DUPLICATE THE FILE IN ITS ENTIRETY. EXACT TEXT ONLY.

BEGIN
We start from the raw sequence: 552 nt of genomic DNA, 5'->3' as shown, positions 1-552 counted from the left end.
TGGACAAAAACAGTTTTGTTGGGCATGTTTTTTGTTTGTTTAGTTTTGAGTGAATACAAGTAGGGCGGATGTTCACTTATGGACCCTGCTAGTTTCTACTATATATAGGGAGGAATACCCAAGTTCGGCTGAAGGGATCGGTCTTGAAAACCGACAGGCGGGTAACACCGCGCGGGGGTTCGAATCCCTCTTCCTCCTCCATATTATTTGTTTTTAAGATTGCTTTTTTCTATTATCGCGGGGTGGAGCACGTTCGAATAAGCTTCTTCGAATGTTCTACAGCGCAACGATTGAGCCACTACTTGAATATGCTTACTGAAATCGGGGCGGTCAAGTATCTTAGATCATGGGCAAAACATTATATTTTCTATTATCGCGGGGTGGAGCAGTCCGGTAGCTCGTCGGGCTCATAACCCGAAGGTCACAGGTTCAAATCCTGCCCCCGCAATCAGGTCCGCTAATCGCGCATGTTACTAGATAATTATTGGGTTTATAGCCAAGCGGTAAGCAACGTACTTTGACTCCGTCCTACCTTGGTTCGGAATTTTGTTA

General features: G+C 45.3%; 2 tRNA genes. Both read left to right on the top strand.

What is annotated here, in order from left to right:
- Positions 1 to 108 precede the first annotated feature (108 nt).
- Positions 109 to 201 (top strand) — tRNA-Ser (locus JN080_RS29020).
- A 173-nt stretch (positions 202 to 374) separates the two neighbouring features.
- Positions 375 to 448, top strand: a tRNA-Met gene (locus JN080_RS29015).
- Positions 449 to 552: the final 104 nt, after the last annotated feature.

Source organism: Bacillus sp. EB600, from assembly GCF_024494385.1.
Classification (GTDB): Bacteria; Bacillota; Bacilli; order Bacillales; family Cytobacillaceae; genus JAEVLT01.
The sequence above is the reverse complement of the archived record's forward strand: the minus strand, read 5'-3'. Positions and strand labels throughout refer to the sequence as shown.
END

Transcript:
We start from the raw sequence: 552 nt of genomic DNA, 5'->3' as shown, positions 1-552 counted from the left end.
TGGACAAAAACAGTTTTGTTGGGCATGTTTTTTGTTTGTTTAGTTTTGAGTGAATACAAGTAGGGCGGATGTTCACTTATGGACCCTGCTAGTTTCTACTATATATAGGGAGGAATACCCAAGTTCGGCTGAAGGGATCGGTCTTGAAAACCGACAGGCGGGTAACACCGCGCGGGGGTTCGAATCCCTCTTCCTCCTCCATATTATTTGTTTTTAAGATTGCTTTTTTCTATTATCGCGGGGTGGAGCACGTTCGAATAAGCTTCTTCGAATGTTCTACAGCGCAACGATTGAGCCACTACTTGAATATGCTTACTGAAATCGGGGCGGTCAAGTATCTTAGATCATGGGCAAAACATTATATTTTCTATTATCGCGGGGTGGAGCAGTCCGGTAGCTCGTCGGGCTCATAACCCGAAGGTCACAGGTTCAAATCCTGCCCCCGCAATCAGGTCCGCTAATCGCGCATGTTACTAGATAATTATTGGGTTTATAGCCAAGCGGTAAGCAACGTACTTTGACTCCGTCCTACCTTGGTTCGGAATTTTGTTA

General features: G+C 45.3%; 2 tRNA genes. Both read left to right on the top strand.

What is annotated here, in order from left to right:
- Positions 1 to 108 precede the first annotated feature (108 nt).
- Positions 109 to 201 (top strand) — tRNA-Ser (locus JN080_RS29020).
- A 173-nt stretch (positions 202 to 374) separates the two neighbouring features.
- Positions 375 to 448, top strand: a tRNA-Met gene (locus JN080_RS29015).
- Positions 449 to 552: the final 104 nt, after the last annotated feature.

Source organism: Bacillus sp. EB600, from assembly GCF_024494385.1.
Classification (GTDB): Bacteria; Bacillota; Bacilli; order Bacillales; family Cytobacillaceae; genus JAEVLT01.
The sequence above is the reverse complement of the archived record's forward strand: the minus strand, read 5'-3'. Positions and strand labels throughout refer to the sequence as shown.